Money in judicial races | Arkansas Blog

Money in judicial races



We've had a couple of lively discussions so far (here and also here) on campaign financing in the race for state Supreme Court between Courtney Henry and Judge John Fogleman.

Attention was drawn to medical/insurance/nursing home contributions in Henry's early reporting, particularly a $70,000 or so bundle of nursing home contributions.

Questions about that have prompted a response to supporters from Courtney Henry's husband, Mark. He notes his father is a Fayetteville physician, one reason for the support of other doctors. He doesn't directly address the nursing home money. He notes that many trial lawyers "who routinely sue doctors" have contributed to Fogleman, but discounts that as a negative. He said he's represented both sides in lawsuits and Henry's contributors similarly represent both plaintiff and defense bar. He discusses, too, the general concerns about the influence of money on judicial races. The letter follows:



Thank you for your email.  Questions about a judge's donors place all judicial candidates in a tough position because judges are not allowed to know who gave them money.  However, the economic reality is that all judicial candidates must buy advertising to get their message to the voters.  In a statewide race,  the cost to reach voters is much higher than for local judges.  I would expect that Senator Lincoln and Lt. Gov. Halter will be spending a combined $8M before May.  With that said, the dollar amounts that the judicial races are spending to be elected is only a small fraction of that amount.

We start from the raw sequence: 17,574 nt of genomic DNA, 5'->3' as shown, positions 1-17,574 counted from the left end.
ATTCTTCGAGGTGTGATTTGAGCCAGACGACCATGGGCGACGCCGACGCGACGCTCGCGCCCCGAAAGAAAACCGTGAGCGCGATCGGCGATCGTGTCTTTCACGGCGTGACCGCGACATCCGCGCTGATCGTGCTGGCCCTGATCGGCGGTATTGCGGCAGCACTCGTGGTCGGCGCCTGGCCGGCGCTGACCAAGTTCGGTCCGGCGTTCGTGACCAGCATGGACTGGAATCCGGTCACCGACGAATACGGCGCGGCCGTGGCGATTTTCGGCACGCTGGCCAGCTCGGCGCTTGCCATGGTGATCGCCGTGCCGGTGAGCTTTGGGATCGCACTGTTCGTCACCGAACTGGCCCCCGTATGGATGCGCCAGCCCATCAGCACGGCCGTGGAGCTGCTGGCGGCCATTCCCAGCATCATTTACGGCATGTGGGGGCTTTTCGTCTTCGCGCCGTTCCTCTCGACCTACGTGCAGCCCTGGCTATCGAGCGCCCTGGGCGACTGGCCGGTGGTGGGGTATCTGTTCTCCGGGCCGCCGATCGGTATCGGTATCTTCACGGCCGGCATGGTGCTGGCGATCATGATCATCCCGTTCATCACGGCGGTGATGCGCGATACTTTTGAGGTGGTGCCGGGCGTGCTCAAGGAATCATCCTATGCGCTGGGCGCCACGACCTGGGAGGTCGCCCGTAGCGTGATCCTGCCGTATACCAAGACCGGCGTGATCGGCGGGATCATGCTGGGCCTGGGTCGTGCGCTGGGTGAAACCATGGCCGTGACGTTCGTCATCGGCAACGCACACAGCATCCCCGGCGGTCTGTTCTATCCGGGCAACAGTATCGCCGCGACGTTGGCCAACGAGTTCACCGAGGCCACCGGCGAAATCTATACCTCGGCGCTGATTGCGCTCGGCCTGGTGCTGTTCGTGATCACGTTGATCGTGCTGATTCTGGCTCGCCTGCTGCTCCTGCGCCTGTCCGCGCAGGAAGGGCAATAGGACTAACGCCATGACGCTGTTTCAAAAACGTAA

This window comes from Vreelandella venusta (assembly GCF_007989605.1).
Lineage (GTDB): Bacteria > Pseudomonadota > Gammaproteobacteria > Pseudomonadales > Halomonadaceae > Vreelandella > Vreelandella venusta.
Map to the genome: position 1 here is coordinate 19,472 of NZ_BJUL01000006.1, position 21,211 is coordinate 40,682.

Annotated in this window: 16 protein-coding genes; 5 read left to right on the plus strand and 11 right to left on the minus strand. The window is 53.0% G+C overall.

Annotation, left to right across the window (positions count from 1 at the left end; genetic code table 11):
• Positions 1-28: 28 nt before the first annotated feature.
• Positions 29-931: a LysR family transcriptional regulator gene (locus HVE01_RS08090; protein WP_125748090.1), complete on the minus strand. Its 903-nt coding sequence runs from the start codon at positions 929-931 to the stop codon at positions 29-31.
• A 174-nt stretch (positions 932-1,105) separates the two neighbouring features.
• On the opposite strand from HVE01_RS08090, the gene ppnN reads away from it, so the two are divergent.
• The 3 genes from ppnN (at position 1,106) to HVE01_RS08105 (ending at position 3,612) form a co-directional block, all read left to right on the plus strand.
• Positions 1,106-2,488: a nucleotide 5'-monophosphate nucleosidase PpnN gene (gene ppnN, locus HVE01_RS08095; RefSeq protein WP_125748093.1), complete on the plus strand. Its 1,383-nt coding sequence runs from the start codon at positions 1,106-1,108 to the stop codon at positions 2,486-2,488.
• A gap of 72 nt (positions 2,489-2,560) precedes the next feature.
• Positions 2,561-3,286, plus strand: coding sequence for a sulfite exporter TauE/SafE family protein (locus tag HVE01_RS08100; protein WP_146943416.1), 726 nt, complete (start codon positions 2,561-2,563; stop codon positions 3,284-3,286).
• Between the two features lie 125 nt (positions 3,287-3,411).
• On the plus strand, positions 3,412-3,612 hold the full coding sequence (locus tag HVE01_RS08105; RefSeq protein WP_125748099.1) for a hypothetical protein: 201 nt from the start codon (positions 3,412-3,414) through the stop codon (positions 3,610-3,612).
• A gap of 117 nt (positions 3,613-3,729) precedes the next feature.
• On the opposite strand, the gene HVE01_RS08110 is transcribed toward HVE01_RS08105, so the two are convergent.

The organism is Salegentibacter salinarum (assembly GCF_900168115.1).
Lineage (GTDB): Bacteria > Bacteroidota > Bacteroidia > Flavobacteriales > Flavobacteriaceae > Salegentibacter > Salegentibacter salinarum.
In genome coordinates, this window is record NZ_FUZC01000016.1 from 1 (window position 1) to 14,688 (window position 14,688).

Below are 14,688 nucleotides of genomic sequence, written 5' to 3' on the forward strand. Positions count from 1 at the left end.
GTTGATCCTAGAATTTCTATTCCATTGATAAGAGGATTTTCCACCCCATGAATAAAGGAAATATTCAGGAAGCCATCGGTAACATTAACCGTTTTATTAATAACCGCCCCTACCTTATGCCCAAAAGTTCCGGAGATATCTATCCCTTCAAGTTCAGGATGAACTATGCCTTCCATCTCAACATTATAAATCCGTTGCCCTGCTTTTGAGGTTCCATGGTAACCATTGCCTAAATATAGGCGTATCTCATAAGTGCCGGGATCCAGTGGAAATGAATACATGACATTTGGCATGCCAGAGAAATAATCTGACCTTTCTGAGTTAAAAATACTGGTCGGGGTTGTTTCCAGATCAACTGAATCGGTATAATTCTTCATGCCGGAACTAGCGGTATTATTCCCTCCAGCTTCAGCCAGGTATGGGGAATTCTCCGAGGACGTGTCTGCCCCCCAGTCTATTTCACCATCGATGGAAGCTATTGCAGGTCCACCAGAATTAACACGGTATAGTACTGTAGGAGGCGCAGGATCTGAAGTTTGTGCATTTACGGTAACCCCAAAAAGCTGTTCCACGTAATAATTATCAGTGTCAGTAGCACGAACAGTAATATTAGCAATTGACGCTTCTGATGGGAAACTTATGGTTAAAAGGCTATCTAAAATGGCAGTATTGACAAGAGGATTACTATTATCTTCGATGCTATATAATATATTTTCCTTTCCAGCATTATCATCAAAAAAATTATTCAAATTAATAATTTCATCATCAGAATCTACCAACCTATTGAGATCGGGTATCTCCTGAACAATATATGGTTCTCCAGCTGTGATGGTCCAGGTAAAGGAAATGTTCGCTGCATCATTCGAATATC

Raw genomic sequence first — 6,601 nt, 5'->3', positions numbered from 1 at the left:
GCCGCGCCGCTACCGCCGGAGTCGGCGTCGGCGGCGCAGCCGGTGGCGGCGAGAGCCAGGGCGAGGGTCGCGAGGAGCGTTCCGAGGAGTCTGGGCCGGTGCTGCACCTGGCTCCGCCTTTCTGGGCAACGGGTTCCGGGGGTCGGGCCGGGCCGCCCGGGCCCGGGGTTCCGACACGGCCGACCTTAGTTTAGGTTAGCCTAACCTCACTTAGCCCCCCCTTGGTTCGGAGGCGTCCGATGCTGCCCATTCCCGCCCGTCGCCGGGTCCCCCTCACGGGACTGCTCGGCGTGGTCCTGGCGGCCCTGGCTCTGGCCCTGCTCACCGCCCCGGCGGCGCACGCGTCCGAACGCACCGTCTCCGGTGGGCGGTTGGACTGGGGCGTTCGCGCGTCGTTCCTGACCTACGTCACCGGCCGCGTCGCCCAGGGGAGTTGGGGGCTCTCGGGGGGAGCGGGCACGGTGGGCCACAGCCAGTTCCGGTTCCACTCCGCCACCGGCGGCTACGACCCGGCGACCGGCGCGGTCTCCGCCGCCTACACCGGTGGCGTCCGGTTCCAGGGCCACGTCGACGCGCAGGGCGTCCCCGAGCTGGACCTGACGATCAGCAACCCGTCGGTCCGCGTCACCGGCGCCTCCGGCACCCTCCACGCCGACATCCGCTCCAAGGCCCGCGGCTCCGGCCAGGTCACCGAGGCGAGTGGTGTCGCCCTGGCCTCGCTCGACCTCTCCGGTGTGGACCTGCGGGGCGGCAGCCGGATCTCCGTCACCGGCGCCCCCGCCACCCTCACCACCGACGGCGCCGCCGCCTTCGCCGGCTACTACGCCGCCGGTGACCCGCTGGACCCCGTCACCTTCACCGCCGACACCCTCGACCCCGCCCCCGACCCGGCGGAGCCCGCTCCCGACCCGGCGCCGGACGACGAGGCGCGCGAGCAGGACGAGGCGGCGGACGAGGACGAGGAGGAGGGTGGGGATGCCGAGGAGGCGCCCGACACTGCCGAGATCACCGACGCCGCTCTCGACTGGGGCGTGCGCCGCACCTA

The Judicial Ethics Rule says that, "judicial candidates should, as much as possible, not be aware of those who have contributed to the campaign".

Courtney has stayed out of the fundraising process as much as possible with the exception of attending fundraisers on her behalf.  Her most recent report shows more than 700 people have contributed to her campaign.   I'd like to believe that people give in support of her because they like what they hear. Most donations appear to be less than $150.  I am aware of recent attention  to the fact that there are several health care industry donors to her race.  Her report reveals that we also have a substantial number of family, lawyers, friends, clients, and members of our church donating to the election.

I'm inclined to believe the reason that Courtney is receiving medical industry support is because virtually all members of my family are physicians, tracing all the way back to my great-grandfather in Helena, Arkansas.  My own father, Morriss, was president of the Arkansas Medical Society many years ago.  Both of my sibilings are physicians, as are their spouses.  I'm proud that my father used his medical background to implement laws to help establish organ donor programs across Arkansas while he was serving Northwest Arkansas in the legislature.  Most recently, he worked to help establish the new medical school facilities in Fayetteville.